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Saturday, March 06, 2021

Children’s Day: A letter from a musician to her son

Writing to you in November with the fan whirring above my head. Sheetkaal kakhon ashbe Suparna?

By: Express News Service |
Updated: November 9, 2014 1:00:12 am
musician-main (Courtesy: Moushumi Bhowmik)

From a musician to her son

‘It is the search which will give you strength’

Dearest Aarjan,

Writing to you in November with the fan whirring above my head. Sheetkaal kakhon ashbe Suparna? When will winter come? A poet of this city had once asked his friend. I think those who have grown up in this city crave its winter in a way that we who have known other winters in other lands will not understand or feel. Winter in Calcutta for me is a dry and dusty time — it is getting drier and dustier every year. And less and less cold. I remember cold hands and feet under the red quilt in our Shillong home, and misty windowpanes on which we wrote our names — our hands and feet were small then. Indrani from my left/lost hill town of Shillong says they need fans now, even ACs. And their summers are stony hot, because there is less rain in the hills. Yet, our childhood was so full of the sound of rain on the tin roof. That is what happens, of course, when we cover our hills with concrete and line our streets with cars.

In Calcutta, the winter birds do not come to the zoo any more. I’ve read that in the papers. I think, isn’t that how it was meant to be? That news doesn’t affect me as much because, actually, there is little I expect from this city. You need to belong even to hate or feel anger. (Gayatri Chakravorty) Spivak had talked once about simultaneously being at home and being an outsider in the same place; the mark of belonging, she said, was the anger you felt for the place. It worries me sometimes that as time goes, I feel less and less of anything for this place.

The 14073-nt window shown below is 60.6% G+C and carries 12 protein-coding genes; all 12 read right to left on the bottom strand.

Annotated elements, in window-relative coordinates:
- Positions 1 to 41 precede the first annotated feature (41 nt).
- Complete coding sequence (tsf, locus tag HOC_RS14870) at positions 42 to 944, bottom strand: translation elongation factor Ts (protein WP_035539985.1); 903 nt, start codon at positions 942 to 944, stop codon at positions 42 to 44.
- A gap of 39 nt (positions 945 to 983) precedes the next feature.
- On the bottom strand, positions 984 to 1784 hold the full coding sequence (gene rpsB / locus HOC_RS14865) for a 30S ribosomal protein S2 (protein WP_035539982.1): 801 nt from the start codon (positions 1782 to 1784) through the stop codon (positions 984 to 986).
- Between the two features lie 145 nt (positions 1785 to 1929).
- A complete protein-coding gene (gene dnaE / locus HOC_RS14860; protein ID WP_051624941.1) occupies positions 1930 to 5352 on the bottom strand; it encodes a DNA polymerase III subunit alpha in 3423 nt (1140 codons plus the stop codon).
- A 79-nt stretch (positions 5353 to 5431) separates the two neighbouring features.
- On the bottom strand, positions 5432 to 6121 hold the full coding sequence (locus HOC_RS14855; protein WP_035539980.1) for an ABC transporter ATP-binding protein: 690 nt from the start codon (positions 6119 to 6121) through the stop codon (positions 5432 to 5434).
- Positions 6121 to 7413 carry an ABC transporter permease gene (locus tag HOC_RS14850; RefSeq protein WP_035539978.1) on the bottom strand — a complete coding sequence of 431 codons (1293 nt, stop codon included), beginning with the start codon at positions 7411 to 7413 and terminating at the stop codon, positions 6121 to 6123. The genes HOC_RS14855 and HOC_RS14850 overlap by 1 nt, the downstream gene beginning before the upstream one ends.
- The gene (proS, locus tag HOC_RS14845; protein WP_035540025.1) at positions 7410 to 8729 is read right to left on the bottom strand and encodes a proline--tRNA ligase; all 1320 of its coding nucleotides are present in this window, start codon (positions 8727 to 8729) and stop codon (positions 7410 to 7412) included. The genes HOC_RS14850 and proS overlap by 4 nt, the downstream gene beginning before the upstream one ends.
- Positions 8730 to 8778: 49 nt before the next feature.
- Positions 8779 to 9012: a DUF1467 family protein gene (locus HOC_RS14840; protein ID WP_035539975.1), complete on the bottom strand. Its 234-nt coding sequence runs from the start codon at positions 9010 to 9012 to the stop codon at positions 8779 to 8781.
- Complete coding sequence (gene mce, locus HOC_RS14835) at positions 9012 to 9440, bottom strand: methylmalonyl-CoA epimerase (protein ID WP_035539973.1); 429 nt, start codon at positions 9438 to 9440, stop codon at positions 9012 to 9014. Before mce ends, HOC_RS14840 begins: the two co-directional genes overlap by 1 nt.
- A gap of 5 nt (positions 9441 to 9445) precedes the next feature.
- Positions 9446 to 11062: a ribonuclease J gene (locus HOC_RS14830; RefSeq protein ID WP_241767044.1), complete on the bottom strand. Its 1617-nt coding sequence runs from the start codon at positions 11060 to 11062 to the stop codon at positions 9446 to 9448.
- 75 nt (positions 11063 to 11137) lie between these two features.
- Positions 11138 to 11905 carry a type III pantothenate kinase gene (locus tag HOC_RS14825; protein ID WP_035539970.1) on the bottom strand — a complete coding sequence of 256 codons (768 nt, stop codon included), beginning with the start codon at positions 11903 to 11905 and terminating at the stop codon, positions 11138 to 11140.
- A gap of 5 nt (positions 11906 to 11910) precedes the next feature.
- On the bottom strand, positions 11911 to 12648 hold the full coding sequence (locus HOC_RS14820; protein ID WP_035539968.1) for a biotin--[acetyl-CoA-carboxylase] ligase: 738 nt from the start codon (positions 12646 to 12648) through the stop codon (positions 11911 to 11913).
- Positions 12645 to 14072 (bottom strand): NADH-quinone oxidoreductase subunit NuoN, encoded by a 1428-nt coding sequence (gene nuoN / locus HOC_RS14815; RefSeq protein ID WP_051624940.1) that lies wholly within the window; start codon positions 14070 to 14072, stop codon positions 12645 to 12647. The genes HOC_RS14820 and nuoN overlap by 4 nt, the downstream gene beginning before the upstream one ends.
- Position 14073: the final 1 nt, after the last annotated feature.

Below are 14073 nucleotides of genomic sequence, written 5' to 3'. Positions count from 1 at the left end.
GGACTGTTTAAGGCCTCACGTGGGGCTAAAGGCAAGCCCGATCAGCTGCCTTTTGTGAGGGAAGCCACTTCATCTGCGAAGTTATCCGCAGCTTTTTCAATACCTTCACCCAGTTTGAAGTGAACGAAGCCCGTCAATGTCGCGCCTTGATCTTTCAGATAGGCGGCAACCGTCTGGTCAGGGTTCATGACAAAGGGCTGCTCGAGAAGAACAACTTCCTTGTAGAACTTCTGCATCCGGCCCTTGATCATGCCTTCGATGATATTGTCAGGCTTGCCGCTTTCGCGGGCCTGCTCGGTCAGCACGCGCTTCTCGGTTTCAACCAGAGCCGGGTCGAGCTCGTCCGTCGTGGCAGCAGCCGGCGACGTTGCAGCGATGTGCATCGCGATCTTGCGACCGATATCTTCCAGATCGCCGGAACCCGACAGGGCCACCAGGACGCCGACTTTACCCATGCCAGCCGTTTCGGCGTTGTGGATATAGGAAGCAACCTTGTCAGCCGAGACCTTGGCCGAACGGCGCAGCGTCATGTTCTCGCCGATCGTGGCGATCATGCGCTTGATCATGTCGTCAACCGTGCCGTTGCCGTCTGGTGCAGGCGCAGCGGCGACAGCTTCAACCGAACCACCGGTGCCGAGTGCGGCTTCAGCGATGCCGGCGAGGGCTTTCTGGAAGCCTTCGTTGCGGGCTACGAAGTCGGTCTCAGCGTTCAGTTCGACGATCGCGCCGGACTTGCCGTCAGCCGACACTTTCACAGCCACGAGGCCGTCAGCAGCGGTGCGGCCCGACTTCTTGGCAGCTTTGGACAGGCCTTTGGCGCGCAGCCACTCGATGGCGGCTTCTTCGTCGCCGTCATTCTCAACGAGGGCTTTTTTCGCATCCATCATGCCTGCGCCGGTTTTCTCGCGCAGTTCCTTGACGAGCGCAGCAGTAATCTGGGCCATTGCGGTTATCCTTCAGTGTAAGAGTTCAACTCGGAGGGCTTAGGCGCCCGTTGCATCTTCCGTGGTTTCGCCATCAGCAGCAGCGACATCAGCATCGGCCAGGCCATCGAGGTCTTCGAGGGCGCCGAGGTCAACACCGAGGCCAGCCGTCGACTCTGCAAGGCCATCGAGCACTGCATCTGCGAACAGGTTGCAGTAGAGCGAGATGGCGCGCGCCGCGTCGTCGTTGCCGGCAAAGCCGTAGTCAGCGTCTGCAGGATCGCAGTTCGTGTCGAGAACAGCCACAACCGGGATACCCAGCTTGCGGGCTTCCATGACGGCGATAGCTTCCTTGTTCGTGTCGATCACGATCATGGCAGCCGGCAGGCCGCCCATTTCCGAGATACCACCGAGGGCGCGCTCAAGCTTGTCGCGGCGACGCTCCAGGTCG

But can it be that I feel nothing? Does that mean I don’t belong? The students of Jadavpur (University) were singing my songs. What are my songs if not a part of me?

I am glad you were following the news about the Jadavpur University students’ movement. Wish you were here at this time. You would have been able to connect, I know. I saw your face in that crowd. Yours and your friends’ too. The day after the police beat up the students in the dead of the night, I joined the protesters and met old friends and new ones. I thought I recognised some; old faces mirrored new ones. Do you remember the march against the war in Iraq in London in 2002? On the Tube, it had seemed like the whole city was going to the march, young and old, children and parents and grandparents. And at Regent Park — what a sea of humanity! We marched that day, millions and millions across the world marched, and yet the war happened. What do we do then? Practise the art of endurance or hone the spirit of resistance and find new ways of subversion?

You know, I have been thinking a lot about Ananyo of late. You used to like that song I wrote so many years ago. “In the sameness of things, of ideas and slogans, in the banality of words and the sameness of gestures, I look for you, Ananyo, you who are different and you who dare to be different. But you are so hard to find.” Remember how I would sometimes sing Aranyo, instead of Ananyo? Now tell me something: what is more important? To search for someone or something special? To keep searching? Or to know that however much you search, you will not find what you are looking for? To know that nothing will change, that we are fighting a losing battle? But don’t things change? Don’t they move even a little? Didn’t they move on the day those 60,000 students walked on the streets of Calcutta? Wasn’t that moment of protest itself the moment of freedom they were looking for? What is Ananyo if it was not embodied in that very moment?

Yes, Ananyo is probably only a dream, Ananyo might always delude. Yet, I think that for someone like you, living between worlds, between languages and identities, it is the khonja, the search, which will give you strength. Even if you know that you will not get what you are looking for.


Moushumi Bhowmik sings and writes and runs The Travelling Archive and Travelling Archive Records, with sound recordist Sukanta Majumdar. Her son, Aranyo Aarjan, is 24. He has done his Master’s in media culture from University of Maastricht, and is looking for himself in London now

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